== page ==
A smart comedy that works
Review: Workin’ Moms
Starring Catherine Reitman, Jessalyn Wanlim, Dani Kind and Juno Rinaldi
Workin’ Moms follows the lives of four Canadian women from different backgrounds, looking at how they manage their work and home lives in trying circumstances.
The show’s creator, Catherine Reitman, stars as Kate Foster, a busy public relations consultant and mother to a young child. From the show’s opening scene, we get the idea that she is quirky and far from the typical protagonist.
Workin’ Moms manages to highlight, and make humour from, a number of key societal issues in a way that makes the show stand out. Among other things, the show skewers the way that women are viewed as unable to ‘have it all’, work/life balance, marriage and separation, and traditional gender roles. More than this, it’s a comedy with a unique voice that presents parenthood in a way that is warts and all, with Catherine Reitman suggesting that she did not want to shy away from the kinds of embarrassing situations parents sometimes face.
Season three, for example, deals with the subject matter of infidelity and coparenting after a separation in a way that is unique and sensitive, while also somehow finding humour in its scenario.
The show also manages to explore many of the challenges that partners face when they become parents, in ways that don’t come across as having typical or pat answers. Insights readers will also be particularly interested in a season three storyline about two parents, one of whom is a Christian while the other is not. How parents negotiate the casual bigotry that comes with this, as well as decisions regarding baptism and prayer is addressed in a very interesting way.
For all of its considerable strengths, the writing in Workin’ Moms has weaker moments. The show suffers from one of the same flaws that The West Wing exhibited, namely that some storylines and characters are all too conveniently forgotten and discarded as the writers seemingly get bored of them.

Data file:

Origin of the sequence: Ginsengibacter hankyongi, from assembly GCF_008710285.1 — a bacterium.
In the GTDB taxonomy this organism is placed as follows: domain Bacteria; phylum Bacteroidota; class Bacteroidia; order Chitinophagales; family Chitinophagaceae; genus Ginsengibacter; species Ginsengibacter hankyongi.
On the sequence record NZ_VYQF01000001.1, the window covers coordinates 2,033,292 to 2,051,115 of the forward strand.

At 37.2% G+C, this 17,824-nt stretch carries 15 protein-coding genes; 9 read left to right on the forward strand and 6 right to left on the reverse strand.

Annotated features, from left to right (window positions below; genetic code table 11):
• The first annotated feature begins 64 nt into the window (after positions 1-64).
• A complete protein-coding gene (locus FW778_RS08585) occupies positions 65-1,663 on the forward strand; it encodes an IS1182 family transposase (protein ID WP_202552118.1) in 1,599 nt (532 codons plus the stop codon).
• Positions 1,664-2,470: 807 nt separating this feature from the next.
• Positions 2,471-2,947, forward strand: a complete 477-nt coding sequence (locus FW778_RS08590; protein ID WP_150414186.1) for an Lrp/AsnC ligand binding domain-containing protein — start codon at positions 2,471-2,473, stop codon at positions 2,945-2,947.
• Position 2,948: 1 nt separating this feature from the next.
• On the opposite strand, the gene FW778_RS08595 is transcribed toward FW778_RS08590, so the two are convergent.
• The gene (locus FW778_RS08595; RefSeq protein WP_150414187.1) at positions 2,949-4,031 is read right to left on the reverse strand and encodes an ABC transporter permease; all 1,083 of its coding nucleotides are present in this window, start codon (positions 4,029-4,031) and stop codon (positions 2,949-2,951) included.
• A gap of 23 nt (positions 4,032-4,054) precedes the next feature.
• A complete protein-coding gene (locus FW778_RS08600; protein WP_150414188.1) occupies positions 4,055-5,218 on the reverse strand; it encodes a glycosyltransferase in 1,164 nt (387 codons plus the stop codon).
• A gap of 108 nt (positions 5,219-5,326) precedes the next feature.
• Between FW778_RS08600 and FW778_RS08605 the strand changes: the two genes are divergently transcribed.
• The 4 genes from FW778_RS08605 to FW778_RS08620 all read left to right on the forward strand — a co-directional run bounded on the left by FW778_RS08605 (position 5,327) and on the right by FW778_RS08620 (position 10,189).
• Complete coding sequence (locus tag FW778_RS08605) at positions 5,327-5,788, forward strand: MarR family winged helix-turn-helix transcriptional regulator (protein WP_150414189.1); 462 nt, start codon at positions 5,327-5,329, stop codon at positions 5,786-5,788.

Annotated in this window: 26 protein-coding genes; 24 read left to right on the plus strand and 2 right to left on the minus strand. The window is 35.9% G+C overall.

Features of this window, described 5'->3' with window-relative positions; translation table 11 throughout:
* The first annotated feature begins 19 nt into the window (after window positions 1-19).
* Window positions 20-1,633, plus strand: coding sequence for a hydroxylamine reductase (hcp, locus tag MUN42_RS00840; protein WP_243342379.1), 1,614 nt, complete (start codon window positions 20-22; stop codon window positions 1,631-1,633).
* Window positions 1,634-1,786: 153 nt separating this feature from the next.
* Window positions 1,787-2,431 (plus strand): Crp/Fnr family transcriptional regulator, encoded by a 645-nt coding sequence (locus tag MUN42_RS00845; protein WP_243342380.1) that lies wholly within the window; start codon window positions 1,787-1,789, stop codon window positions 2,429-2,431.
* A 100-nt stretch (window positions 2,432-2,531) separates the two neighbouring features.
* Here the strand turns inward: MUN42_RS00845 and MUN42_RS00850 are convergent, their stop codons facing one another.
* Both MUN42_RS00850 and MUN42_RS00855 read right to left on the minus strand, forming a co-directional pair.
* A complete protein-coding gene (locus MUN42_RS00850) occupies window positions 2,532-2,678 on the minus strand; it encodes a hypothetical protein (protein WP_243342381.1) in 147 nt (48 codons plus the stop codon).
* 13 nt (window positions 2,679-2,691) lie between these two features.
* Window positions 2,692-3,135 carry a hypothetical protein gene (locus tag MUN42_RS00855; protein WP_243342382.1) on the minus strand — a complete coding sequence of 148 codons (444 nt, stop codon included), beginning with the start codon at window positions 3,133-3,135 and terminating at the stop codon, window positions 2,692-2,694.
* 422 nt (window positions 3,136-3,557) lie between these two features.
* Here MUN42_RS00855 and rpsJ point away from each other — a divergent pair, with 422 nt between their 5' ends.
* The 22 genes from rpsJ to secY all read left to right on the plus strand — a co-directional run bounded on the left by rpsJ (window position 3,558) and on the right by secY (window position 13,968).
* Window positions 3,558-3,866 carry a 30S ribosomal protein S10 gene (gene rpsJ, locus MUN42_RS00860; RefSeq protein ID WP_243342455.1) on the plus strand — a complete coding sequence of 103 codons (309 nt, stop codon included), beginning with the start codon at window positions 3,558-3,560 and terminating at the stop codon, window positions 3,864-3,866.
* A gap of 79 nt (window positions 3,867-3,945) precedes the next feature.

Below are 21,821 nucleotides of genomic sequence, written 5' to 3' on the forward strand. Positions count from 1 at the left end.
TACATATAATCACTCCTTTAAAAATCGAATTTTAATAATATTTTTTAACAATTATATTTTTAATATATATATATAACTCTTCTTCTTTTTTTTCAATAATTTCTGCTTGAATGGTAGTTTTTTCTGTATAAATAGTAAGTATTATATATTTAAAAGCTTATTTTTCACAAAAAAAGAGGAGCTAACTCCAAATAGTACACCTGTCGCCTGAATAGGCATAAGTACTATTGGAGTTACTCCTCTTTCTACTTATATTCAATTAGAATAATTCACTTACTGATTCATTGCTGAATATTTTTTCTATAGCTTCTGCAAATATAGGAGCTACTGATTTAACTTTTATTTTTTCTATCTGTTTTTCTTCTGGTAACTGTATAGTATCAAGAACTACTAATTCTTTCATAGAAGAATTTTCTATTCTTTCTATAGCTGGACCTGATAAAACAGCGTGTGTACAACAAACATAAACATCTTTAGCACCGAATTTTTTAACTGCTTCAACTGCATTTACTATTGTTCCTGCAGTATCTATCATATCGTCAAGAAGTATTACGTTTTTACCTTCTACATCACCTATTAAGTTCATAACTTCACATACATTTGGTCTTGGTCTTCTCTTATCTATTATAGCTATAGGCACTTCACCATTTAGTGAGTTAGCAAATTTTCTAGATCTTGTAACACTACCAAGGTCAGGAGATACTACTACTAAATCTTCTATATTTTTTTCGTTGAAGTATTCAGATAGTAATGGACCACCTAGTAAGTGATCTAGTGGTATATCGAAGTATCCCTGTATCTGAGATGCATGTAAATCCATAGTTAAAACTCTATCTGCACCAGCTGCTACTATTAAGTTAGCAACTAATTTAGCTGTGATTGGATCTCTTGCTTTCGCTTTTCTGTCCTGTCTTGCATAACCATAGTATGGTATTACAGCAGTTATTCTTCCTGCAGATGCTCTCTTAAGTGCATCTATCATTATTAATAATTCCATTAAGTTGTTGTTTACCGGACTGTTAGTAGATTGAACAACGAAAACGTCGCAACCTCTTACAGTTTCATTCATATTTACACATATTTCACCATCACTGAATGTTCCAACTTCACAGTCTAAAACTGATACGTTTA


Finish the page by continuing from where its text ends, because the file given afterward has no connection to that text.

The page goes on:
Season four stands out as having the weakest beginning of all, with a shift in tone and style. Thankfully by season’s end, the show manages to right itself with some of the most thoughtful storylines and gags. At only eight episodes, it is the shortest of the seasons, but is nonetheless memorable. Insights managed to binge-watch the entire season in the space of one day, and it did not feel like time wasted.
While the show is commendable, there is a caveat here, in that Workin’ Moms is something of a gross out comedy at points, with explicit sexual scenarios and references. As such, it has a defined audience in mind, and anyone who might be offended by such scenes is probably best advised to avoid this show.
Despite its minor quibbles, Workin’ Moms is a unique comedy that takes an authentic look at our society and prods. It’s what a comedy should be, really.
All four seasons of Workin’ Moms are now streaming on Netflix
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